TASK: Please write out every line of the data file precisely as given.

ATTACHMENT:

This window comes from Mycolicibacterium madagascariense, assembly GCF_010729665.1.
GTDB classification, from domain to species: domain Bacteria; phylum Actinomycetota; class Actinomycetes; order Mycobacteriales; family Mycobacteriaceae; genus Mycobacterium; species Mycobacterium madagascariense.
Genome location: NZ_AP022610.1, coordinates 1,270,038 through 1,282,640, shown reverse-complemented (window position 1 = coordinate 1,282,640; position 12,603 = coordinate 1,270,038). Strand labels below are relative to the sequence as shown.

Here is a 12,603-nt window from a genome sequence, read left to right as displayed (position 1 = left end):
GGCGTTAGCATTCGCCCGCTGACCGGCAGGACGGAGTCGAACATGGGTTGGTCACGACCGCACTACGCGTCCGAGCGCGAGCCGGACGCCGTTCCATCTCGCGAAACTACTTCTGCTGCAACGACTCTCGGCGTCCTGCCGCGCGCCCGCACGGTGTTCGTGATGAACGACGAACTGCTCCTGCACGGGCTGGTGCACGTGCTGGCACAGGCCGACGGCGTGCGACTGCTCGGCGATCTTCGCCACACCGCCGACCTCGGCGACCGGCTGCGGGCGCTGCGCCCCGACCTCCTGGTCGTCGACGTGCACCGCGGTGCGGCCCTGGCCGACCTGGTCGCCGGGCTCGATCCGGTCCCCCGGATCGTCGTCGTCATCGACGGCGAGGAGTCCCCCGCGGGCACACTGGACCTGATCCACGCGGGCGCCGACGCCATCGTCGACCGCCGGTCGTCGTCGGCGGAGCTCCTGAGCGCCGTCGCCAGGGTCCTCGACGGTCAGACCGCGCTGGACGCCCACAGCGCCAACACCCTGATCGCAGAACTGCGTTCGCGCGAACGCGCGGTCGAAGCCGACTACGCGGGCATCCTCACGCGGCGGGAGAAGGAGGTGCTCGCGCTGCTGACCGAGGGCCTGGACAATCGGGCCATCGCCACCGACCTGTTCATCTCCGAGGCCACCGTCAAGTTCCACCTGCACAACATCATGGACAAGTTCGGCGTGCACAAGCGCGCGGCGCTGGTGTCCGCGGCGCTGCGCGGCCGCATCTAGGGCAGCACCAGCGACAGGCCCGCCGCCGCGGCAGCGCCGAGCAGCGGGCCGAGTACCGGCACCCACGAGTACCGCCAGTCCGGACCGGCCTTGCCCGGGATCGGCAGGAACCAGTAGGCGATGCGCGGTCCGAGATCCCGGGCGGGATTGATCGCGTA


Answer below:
This window comes from Mycolicibacterium madagascariense, assembly GCF_010729665.1.
GTDB classification, from domain to species: domain Bacteria; phylum Actinomycetota; class Actinomycetes; order Mycobacteriales; family Mycobacteriaceae; genus Mycobacterium; species Mycobacterium madagascariense.
Genome location: NZ_AP022610.1, coordinates 1,270,038 through 1,282,640, shown reverse-complemented (window position 1 = coordinate 1,282,640; position 12,603 = coordinate 1,270,038). Strand labels below are relative to the sequence as shown.

Here is a 12,603-nt window from a genome sequence, read left to right as displayed (position 1 = left end):
GGCGTTAGCATTCGCCCGCTGACCGGCAGGACGGAGTCGAACATGGGTTGGTCACGACCGCACTACGCGTCCGAGCGCGAGCCGGACGCCGTTCCATCTCGCGAAACTACTTCTGCTGCAACGACTCTCGGCGTCCTGCCGCGCGCCCGCACGGTGTTCGTGATGAACGACGAACTGCTCCTGCACGGGCTGGTGCACGTGCTGGCACAGGCCGACGGCGTGCGACTGCTCGGCGATCTTCGCCACACCGCCGACCTCGGCGACCGGCTGCGGGCGCTGCGCCCCGACCTCCTGGTCGTCGACGTGCACCGCGGTGCGGCCCTGGCCGACCTGGTCGCCGGGCTCGATCCGGTCCCCCGGATCGTCGTCGTCATCGACGGCGAGGAGTCCCCCGCGGGCACACTGGACCTGATCCACGCGGGCGCCGACGCCATCGTCGACCGCCGGTCGTCGTCGGCGGAGCTCCTGAGCGCCGTCGCCAGGGTCCTCGACGGTCAGACCGCGCTGGACGCCCACAGCGCCAACACCCTGATCGCAGAACTGCGTTCGCGCGAACGCGCGGTCGAAGCCGACTACGCGGGCATCCTCACGCGGCGGGAGAAGGAGGTGCTCGCGCTGCTGACCGAGGGCCTGGACAATCGGGCCATCGCCACCGACCTGTTCATCTCCGAGGCCACCGTCAAGTTCCACCTGCACAACATCATGGACAAGTTCGGCGTGCACAAGCGCGCGGCGCTGGTGTCCGCGGCGCTGCGCGGCCGCATCTAGGGCAGCACCAGCGACAGGCCCGCCGCCGCGGCAGCGCCGAGCAGCGGGCCGAGTACCGGCACCCACGAGTACCGCCAGTCCGGACCGGCCTTGCCCGGGATCGGCAGGAACCAGTAGGCGATGCGCGGTCCGAGATCCCGGGCGGGATTGATCGCGTA